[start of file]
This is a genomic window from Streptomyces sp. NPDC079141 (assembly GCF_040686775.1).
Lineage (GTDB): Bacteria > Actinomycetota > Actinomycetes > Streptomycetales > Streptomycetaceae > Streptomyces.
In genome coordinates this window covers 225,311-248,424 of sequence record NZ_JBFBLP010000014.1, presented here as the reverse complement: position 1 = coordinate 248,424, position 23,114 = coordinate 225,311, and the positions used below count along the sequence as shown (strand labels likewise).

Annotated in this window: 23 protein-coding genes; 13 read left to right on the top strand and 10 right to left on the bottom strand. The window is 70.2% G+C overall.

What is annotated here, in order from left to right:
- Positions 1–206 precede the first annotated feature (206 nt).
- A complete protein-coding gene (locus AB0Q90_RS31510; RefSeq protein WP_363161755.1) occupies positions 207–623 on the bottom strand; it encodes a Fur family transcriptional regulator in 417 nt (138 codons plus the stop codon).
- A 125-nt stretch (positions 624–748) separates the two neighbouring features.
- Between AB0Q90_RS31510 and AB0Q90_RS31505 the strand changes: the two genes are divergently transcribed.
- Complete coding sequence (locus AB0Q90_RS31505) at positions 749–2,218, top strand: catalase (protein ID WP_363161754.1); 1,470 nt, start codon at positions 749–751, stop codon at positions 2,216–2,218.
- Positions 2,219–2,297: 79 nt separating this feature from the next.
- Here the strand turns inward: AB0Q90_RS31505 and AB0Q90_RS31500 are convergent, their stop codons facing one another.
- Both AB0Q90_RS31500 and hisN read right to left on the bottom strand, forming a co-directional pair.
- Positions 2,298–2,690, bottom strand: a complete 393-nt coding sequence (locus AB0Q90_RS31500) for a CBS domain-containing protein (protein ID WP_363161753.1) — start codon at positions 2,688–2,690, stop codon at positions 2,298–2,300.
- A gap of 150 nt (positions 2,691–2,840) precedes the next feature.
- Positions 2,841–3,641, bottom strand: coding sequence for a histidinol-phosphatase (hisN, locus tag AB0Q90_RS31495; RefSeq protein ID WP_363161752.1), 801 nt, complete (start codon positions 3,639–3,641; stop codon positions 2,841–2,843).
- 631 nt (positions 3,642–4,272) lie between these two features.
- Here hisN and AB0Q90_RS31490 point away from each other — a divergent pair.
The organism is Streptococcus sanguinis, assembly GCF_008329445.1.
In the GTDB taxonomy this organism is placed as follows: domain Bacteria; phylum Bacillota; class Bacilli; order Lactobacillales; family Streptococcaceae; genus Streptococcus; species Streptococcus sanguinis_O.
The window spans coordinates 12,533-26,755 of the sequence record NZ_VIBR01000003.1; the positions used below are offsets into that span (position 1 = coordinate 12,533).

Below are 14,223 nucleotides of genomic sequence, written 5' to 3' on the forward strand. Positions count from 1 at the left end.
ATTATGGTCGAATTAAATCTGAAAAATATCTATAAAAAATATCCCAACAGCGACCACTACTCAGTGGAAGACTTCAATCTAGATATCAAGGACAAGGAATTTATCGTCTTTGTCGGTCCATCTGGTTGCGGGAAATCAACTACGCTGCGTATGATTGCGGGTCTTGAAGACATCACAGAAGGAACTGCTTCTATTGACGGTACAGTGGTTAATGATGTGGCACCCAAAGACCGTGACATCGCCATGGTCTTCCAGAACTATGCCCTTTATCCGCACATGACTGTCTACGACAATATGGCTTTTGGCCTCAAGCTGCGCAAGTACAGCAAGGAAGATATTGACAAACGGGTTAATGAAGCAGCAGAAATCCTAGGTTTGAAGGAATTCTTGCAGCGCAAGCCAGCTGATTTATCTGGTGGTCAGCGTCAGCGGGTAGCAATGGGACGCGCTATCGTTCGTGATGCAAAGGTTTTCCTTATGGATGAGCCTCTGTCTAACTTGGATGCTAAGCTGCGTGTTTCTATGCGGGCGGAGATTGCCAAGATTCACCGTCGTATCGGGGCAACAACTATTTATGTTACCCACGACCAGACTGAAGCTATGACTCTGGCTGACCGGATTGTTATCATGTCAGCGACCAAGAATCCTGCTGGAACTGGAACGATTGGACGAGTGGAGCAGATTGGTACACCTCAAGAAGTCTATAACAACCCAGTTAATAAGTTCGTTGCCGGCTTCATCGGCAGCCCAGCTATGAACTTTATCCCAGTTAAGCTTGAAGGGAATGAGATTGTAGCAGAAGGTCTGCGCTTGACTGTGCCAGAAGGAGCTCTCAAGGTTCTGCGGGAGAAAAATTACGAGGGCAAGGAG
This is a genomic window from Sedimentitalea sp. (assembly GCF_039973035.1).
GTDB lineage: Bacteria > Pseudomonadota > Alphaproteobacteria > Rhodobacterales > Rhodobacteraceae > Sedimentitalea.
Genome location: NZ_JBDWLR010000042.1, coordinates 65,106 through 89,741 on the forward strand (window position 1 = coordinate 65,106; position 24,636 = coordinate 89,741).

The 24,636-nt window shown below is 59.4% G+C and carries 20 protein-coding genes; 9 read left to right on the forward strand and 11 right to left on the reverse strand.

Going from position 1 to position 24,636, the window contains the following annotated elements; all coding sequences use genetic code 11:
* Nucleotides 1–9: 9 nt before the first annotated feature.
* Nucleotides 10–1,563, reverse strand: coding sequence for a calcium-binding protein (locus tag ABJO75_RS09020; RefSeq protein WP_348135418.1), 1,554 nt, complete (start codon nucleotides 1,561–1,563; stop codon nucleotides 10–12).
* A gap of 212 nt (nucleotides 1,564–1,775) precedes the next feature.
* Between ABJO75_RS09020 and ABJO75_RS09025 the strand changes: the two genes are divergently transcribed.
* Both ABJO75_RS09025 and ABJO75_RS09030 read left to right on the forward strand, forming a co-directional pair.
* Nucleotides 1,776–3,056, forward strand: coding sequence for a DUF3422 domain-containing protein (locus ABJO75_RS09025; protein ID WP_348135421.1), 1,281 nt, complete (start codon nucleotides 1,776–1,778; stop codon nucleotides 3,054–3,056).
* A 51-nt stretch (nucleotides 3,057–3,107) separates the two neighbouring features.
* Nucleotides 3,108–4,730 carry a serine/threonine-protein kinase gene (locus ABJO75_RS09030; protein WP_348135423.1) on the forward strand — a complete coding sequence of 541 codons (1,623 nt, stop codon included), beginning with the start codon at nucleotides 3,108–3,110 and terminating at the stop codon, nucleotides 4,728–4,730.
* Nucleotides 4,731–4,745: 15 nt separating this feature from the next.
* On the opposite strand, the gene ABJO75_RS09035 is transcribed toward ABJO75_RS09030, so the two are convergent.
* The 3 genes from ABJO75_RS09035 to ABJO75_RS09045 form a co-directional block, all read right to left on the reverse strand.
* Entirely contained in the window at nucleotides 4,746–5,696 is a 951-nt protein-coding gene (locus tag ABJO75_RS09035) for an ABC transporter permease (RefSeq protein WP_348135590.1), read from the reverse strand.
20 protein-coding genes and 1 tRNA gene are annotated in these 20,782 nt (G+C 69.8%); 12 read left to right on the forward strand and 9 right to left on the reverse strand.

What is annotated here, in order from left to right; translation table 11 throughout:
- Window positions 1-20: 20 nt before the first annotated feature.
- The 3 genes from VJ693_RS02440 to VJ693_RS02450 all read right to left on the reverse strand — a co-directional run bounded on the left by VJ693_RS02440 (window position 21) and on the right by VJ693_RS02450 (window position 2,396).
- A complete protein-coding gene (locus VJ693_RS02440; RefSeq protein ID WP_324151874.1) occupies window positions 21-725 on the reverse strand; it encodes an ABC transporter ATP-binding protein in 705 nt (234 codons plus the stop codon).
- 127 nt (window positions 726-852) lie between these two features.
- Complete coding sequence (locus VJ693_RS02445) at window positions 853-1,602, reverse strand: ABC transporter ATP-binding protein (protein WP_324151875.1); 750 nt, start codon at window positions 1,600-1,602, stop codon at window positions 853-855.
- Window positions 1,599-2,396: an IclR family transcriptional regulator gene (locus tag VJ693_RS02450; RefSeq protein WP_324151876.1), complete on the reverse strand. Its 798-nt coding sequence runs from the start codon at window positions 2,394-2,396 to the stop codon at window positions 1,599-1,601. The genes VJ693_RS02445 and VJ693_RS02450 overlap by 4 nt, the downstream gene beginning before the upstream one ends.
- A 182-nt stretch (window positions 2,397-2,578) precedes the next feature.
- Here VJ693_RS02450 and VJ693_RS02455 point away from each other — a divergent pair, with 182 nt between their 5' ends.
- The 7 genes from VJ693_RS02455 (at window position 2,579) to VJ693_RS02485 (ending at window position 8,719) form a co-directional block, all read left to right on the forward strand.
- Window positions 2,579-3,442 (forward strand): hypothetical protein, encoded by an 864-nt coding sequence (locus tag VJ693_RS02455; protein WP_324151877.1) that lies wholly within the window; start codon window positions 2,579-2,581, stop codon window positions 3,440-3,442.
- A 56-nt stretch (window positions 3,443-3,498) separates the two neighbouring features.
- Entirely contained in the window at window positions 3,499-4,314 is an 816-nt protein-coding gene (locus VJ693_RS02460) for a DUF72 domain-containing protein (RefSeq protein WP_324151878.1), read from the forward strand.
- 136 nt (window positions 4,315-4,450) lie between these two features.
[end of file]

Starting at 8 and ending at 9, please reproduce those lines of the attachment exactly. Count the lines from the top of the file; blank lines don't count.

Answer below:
- A 125-nt stretch (positions 624–748) separates the two neighbouring features.
- Between AB0Q90_RS31510 and AB0Q90_RS31505 the strand changes: the two genes are divergently transcribed.